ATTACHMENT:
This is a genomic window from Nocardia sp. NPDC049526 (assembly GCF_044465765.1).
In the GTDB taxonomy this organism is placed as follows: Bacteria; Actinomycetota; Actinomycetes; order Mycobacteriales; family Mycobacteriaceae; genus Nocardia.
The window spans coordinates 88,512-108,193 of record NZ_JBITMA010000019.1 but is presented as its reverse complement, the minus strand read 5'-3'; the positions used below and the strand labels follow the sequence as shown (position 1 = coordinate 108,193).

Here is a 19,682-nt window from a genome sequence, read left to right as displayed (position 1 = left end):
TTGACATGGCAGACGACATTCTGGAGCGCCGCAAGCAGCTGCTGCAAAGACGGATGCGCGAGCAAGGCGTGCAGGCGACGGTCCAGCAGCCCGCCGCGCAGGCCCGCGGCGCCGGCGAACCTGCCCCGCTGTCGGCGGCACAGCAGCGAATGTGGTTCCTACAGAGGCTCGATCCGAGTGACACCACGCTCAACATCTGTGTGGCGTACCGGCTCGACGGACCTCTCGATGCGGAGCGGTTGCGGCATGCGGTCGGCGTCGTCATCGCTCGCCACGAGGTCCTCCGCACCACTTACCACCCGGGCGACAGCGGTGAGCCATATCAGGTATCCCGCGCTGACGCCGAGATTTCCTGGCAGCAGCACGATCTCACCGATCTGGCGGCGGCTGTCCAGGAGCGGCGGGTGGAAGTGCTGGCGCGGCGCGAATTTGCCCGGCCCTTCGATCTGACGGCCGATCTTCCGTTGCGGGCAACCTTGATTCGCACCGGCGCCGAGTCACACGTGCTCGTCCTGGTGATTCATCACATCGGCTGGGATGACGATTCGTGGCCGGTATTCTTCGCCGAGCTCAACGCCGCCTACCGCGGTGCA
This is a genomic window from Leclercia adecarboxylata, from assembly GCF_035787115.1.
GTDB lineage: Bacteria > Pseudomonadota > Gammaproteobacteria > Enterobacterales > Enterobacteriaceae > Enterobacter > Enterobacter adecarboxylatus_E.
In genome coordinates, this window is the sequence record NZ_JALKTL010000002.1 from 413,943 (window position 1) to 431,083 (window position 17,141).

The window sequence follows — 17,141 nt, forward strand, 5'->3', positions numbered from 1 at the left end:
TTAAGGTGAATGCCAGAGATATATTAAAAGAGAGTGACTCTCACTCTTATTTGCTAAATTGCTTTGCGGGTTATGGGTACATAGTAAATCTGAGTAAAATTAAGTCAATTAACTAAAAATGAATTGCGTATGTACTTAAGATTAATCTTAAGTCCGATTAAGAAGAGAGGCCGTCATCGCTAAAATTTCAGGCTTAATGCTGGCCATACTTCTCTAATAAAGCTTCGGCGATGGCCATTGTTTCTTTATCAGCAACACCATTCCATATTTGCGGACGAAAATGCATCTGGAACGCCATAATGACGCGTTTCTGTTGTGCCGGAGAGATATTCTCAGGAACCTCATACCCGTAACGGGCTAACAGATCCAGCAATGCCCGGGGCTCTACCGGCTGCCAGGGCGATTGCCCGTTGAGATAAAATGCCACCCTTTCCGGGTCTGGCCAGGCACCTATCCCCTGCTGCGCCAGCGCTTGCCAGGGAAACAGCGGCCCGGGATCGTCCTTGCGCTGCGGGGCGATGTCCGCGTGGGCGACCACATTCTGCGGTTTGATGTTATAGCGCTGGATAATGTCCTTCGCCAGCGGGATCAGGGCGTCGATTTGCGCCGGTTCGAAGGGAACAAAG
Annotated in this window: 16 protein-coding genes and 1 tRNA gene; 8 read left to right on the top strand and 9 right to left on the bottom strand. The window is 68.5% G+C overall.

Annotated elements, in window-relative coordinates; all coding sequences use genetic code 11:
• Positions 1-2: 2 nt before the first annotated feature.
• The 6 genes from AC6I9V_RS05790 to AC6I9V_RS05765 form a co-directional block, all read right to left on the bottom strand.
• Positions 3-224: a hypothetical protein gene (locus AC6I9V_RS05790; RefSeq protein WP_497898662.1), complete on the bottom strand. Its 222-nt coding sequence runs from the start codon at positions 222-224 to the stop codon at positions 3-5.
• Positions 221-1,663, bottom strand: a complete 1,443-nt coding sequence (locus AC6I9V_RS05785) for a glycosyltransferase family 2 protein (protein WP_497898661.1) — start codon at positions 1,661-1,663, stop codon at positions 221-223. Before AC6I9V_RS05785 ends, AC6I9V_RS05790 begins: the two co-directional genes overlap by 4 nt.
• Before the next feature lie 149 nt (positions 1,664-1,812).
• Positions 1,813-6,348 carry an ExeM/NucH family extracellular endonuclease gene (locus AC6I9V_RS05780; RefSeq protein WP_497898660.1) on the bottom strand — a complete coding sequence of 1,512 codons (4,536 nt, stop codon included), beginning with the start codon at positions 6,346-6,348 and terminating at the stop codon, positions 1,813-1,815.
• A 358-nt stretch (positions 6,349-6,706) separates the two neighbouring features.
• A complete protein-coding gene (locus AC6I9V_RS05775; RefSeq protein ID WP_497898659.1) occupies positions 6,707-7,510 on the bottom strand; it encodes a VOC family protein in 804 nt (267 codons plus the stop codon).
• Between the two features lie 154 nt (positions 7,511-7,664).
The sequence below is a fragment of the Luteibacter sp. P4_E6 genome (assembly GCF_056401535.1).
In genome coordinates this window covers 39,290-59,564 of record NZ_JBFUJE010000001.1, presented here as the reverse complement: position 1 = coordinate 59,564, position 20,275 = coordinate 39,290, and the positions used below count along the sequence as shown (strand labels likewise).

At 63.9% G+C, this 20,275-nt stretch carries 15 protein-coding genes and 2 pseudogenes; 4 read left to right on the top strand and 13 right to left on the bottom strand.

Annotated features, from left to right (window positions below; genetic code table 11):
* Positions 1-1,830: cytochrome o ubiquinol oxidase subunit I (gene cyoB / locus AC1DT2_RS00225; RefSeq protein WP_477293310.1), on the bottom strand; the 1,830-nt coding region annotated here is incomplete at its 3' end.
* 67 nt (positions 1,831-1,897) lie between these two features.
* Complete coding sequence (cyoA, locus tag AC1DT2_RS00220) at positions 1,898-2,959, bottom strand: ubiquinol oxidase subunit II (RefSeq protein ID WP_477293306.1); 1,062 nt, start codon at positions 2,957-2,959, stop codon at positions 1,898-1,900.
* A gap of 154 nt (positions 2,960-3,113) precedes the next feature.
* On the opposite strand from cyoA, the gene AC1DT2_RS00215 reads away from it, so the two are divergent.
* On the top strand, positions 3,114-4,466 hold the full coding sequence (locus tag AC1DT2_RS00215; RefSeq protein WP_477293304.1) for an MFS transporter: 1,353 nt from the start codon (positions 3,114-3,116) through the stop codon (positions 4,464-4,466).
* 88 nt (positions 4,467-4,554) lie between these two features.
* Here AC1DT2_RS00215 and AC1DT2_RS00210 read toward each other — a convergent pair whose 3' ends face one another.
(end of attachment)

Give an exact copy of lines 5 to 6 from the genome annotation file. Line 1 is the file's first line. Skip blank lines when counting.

TTGACATGGCAGACGACATTCTGGAGCGCCGCAAGCAGCTGCTGCAAAGACGGATGCGCGAGCAAGGCGTGCAGGCGACGGTCCAGCAGCCCGCCGCGCAGGCCCGCGGCGCCGGCGAACCTGCCCCGCTGTCGGCGGCACAGCAGCGAATGTGGTTCCTACAGAGGCTCGATCCGAGTGACACCACGCTCAACATCTGTGTGGCGTACCGGCTCGACGGACCTCTCGATGCGGAGCGGTTGCGGCATGCGGTCGGCGTCGTCATCGCTCGCCACGAGGTCCTCCGCACCACTTACCACCCGGGCGACAGCGGTGAGCCATATCAGGTATCCCGCGCTGACGCCGAGATTTCCTGGCAGCAGCACGATCTCACCGATCTGGCGGCGGCTGTCCAGGAGCGGCGGGTGGAAGTGCTGGCGCGGCGCGAATTTGCCCGGCCCTTCGATCTGACGGCCGATCTTCCGTTGCGGGCAACCTTGATTCGCACCGGCGCCGAGTCACACGTGCTCGTCCTGGTGATTCATCACATCGGCTGGGATGACGATTCGTGGCCGGTATTCTTCGCCGAGCTCAACGCCGCCTACCGCGGTGCA
This is a genomic window from Leclercia adecarboxylata, from assembly GCF_035787115.1.